Crater Lake National Park Local Customs

  • a recipe for alpine splendor
    a recipe for alpine splendor
    by richiecdisc
  • you can see why there were fights over Crater Lake
    you can see why there were fights over...
    by richiecdisc
  • Lake Monsers!
    Lake Monsers!
    by GuthrieColin

Most Recent Local Customs in Crater Lake National Park

  • richiecdisc's Profile Photo

    a bit of Crater Lake history

    by richiecdisc Updated Oct 16, 2009

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    you can see why there were fights over Crater Lake

    Crater Lake takes it origin in a massive eruption of 12,000 foot Mount Mazama some 7700 years ago. Part of the cascade range of volcanoes that includes more recent erupted Mount St. Helens, Mazama was sacred to Native Americans called Klamaths.

    The remnants of the huge peak fell inward and formed a massive caldera which over the course of time filled from snow melt and rain. Native American legend is more romantic with Chief of the Below World and Chief of the Above World vying for the love of, you guessed it, a beautiful woman. This usually leads to some kind of calamity, right? More amazing is that they managed to keep white settlers from discovering the massive lake until 1853. Thankfully, the pioneers were more intent on finding gold than natural beauty and it bought the Klamath people a few more years before the area was disputed. Exploitation of the area was short however as it became a National Park in 1902, the 6th one in US history.

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  • richiecdisc's Profile Photo

    a recipe for alpine splendor

    by richiecdisc Updated Oct 16, 2009

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    a recipe for alpine splendor

    Crater Lake is undoubtedly deep, averaging 1500 feet which is the deepest average in the Western Hemisphere. It's top depth of nearly 2000 feet makes it the deepest in the United States and depending on who is doing the ranking, as high as the seventh deepest in the world. But what really sets it apart is its clarity.

    The lake is filled solely with precipitation, much of that from the large amounts of snow that fall in the area. Not one small stream runs into Crater Lake and this purity of water is what makes it so incredibly clear. Measured tests have recorded it at just under 140 feet. Of course, clarity in itself does not make a lake beautiful. The transparency of the water allows UV light from the sun to penetrate deeper into the lake than perhaps any other body of water in the world. This coupled with the lack of any inflowing water source aside from precipitation makes for water nearly devoid of particles to absorb any of the UV rays. This in turn leads to rays being reflected back up which results in one of the most stunning blue hues in nature. Toss in a ring of snow-capped peaks and some evergreens and you have a recipe for alpine splendor.

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  • GuthrieColin's Profile Photo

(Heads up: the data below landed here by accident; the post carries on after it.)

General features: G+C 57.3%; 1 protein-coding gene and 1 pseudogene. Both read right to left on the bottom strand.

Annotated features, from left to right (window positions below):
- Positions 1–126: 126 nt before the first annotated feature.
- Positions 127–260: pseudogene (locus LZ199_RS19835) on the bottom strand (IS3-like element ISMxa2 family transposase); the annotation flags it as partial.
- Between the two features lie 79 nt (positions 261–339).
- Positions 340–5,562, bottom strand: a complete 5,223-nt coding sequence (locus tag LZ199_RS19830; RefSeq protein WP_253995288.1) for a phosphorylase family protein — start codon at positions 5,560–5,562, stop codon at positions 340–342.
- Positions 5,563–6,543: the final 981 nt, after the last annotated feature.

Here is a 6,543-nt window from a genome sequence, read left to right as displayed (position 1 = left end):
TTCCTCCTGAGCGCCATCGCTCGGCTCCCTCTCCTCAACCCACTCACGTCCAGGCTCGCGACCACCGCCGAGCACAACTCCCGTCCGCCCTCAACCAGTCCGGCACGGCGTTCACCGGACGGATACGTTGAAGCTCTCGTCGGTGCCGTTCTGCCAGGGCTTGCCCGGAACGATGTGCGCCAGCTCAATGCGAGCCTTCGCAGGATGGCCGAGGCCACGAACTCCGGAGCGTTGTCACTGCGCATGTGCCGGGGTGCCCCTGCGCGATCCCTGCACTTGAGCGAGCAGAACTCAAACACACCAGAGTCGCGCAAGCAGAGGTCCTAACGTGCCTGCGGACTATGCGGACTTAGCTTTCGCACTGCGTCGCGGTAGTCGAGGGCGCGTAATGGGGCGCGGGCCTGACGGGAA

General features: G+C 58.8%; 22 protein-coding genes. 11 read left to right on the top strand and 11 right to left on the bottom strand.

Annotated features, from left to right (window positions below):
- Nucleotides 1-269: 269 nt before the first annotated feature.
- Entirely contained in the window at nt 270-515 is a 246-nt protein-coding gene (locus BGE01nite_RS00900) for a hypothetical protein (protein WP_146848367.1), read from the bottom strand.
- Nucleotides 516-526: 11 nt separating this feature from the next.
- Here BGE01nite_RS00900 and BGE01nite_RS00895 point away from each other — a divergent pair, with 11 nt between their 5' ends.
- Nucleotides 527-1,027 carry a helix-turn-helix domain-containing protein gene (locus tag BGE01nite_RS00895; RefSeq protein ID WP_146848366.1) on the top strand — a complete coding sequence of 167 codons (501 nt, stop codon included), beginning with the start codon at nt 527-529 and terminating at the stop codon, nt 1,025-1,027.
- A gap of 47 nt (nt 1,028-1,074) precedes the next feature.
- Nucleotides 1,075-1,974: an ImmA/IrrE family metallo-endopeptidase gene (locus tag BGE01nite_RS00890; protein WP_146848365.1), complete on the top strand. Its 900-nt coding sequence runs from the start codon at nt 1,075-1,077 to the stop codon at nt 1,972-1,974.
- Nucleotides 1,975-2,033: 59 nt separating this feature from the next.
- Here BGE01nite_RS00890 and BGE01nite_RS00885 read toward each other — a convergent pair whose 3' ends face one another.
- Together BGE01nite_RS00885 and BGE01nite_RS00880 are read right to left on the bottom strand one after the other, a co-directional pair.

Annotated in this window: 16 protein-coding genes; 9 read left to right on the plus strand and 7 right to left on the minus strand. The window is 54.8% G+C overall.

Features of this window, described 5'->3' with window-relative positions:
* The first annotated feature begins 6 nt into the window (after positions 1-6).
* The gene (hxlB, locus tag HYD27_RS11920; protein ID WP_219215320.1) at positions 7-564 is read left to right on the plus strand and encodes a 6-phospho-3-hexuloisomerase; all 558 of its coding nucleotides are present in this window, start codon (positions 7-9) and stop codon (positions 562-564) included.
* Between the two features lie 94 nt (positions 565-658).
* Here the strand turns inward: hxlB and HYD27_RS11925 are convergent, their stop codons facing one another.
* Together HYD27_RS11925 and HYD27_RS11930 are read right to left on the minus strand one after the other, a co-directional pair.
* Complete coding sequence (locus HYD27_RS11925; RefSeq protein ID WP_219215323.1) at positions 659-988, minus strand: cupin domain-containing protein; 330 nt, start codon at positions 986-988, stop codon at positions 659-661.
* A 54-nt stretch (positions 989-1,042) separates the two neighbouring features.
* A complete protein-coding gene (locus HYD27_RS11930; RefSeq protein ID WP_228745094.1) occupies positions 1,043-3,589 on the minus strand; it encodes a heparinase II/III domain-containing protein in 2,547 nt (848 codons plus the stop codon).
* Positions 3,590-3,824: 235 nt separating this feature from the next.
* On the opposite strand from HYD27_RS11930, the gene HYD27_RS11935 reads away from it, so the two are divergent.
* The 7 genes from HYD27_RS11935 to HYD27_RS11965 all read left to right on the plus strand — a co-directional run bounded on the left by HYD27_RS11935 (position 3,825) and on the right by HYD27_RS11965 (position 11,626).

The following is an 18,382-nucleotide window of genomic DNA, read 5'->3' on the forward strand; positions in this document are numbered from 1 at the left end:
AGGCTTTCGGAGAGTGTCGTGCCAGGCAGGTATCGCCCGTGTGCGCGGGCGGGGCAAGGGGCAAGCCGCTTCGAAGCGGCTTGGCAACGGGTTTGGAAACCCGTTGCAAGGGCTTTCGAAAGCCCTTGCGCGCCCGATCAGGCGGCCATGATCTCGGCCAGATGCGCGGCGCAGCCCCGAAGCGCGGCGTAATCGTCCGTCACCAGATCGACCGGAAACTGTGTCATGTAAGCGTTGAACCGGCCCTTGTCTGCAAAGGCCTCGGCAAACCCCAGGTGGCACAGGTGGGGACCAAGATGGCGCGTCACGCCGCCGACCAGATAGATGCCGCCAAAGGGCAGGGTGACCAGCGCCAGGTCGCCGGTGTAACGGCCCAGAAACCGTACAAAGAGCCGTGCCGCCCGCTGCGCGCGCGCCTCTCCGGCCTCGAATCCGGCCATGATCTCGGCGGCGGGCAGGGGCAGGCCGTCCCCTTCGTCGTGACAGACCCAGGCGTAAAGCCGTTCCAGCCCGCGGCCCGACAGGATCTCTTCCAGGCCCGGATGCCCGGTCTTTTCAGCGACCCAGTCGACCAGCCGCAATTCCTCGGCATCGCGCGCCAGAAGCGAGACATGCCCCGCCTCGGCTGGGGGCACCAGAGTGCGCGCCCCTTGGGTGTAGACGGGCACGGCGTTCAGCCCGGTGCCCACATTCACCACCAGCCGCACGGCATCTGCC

Forest Fires Burn

    by GuthrieColin Updated Sep 2, 2006

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    Fire in Distance
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    National parks in their attempt to be as natural as possible allow wild fires to burn if they were started by natural means. Lightening strikes start a lot of naturally occurring wildfires in National Parks.
    As lightening constitutes a natural means for starting a fire in nature they allow these fires to burn as long as they don’t endanger human life. Managed as "wildland fires" these fires are allowed to burn to return fire dependant ecosystems to their natural form.
    These fires actually benefit the ecosystem in these areas and lead to healthier forests and habitats for the animals living in the park.

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  • GuthrieColin's Profile Photo

    Native American Legend

    by GuthrieColin Written Aug 29, 2006

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    Lake Monsers!

    According to the Klamath Legend, Crater Lake was created during a War between Llao (chief spirit of Crater Lake) and Skell (Spirit of the Klamath marshes to the South). It is with these names that the features Llao Rock and Skell Channel/Head were named.
    The Legend reads that Long ago two spirits lived in the area. Llao “LAH-oh” and Skell’s followers took on the forms of animals like deer, fox and dove and often played together, but eventually began to fight. War broke out and eventually Skell was killed by Llao near the base of the mountain.
    Llao’s followers brought Skell’s heart up to Llao rock to celebrate but Skells followers stole the heart and returned it to the body of their leader, returning him to life. After that many more battles were waged. In the last battle Llao was killed by Skell who ordered that Llao be cut into pieces and thrown into the lake to be devoured by crawfish and other monsters.
    The water creatures were loyal to Llao so Skell tricked them by throwing his partitioned body into the lake one at a time announcing “this is Skells arms” and so on. However when Skell threw Llao’s head into the lake the creatures realized that it was their master and would not touch it. It is that head that still sits in the lake. Known today as Wizard Island.

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  • ChuckG's Profile Photo

    Enjoy the snow all year round

    by ChuckG Written Sep 17, 2004

    One custom there is to stop by the side of the street and slid, fight with snowballs, anything you want.

    Bring some toboggan !

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Crater Lake National Park Local Customs

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